5. Given our last place finish in 2021, a 3rd place finish a little below .500 might have been disappointing but not unexpected (and maybe even a hopeful sign.) But the perception is that a team that finishes well is better positioned for the following season than a team that face-plants at the end. The Twins are finishing in free fall and that very much colors the outlook for 2023. Flip-flop the season and have the Twins climbing to .500 instead of sinking and the whole vibe is probably different.
  6. If it was simple it would be great, and easier than it seems to be. A random selection of good pitchers and where they were drafted: First round: Clayton Kershaw, Justin Verlander, Kyle Wright. 3rd Round: Aaron Civale (one position ahead of Griffin Jax.) 4th round: Corey Kluber, Shane Bieber. 6th round: Dylan Cease. 9th round: Tony Gonsolin. 26th round: Shane McClanahan. International Signings: Julio Urias, Framber Valdez, Sandy Alacantara. There are good pitchers all over the draft rounds as well as pitchers who never make it. And not even to talk about organizational development programs. Front offices that get it right repeatedly look like geniuses, and front offices that get it wrong repeatedly look for other jobs.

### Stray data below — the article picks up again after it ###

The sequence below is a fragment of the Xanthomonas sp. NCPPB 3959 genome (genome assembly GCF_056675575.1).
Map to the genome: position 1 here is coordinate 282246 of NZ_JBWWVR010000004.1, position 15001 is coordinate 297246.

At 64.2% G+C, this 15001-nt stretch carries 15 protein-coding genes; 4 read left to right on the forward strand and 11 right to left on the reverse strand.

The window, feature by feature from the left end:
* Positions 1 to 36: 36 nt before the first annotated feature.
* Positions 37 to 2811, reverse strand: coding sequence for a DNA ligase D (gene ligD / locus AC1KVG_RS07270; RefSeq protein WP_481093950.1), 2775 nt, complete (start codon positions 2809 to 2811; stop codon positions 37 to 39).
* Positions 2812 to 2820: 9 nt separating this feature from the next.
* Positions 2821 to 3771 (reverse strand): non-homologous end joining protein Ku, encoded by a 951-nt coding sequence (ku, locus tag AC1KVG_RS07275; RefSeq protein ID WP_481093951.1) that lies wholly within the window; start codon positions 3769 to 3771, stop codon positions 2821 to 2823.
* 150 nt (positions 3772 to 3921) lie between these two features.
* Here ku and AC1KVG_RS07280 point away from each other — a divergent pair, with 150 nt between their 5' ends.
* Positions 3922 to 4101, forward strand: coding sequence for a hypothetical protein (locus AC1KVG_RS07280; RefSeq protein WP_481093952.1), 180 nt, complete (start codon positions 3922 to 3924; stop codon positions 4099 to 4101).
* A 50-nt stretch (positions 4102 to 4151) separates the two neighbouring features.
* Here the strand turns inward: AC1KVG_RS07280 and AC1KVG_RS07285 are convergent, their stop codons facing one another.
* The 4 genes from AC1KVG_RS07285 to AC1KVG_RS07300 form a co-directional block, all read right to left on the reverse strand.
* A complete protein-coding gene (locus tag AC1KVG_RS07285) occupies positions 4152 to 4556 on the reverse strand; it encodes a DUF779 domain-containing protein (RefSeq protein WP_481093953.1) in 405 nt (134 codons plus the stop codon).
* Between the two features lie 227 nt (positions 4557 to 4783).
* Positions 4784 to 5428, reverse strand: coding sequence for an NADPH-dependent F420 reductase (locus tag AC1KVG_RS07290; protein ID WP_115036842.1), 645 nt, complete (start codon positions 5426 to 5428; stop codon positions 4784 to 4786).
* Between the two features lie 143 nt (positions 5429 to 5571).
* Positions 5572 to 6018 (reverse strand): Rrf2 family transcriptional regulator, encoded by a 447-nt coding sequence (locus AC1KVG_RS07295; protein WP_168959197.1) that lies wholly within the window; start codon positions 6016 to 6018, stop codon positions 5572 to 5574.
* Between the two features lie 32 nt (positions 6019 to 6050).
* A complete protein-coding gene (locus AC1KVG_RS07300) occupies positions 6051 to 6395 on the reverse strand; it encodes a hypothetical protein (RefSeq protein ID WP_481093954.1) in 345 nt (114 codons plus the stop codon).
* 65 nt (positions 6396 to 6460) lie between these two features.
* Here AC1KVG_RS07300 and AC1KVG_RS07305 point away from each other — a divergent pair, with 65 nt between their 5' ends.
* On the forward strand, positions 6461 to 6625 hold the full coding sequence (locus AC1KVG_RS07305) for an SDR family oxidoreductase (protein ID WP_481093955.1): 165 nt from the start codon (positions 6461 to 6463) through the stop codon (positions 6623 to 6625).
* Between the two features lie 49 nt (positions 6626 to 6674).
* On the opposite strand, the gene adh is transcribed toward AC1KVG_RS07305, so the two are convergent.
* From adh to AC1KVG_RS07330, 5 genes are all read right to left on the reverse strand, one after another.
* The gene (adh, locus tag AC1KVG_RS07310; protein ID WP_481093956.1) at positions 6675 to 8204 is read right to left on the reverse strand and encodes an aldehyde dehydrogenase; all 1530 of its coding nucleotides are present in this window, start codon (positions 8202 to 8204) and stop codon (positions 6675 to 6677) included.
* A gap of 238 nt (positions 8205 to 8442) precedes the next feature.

7. Agree with the previous posters who label the Twins as a mid-market team who will not be able to spend their way out of player injuries issues. So identifying young players with development potential and developing them will be key to success. Playing professional baseball involves much repetitive stress (in addition to skills)—throwing, swinging a bat, stopping and starting, bending, changing direction quickly etc. A team that developed a conditioning program that minimized injuries from those stresses would be positioned for success. And training programs are cheap compared to the cost of players. Player development can’t just be about increasing power, launch angle, velocity, etc. It has to be about keeping assets (players) on the field. A conditioning program targeted on repetitive stress injury reduction wouldn’t eliminate hit-by-pitch or stepping on a can injuries. But it might help with hip, knee, elbow, shoulder injuries.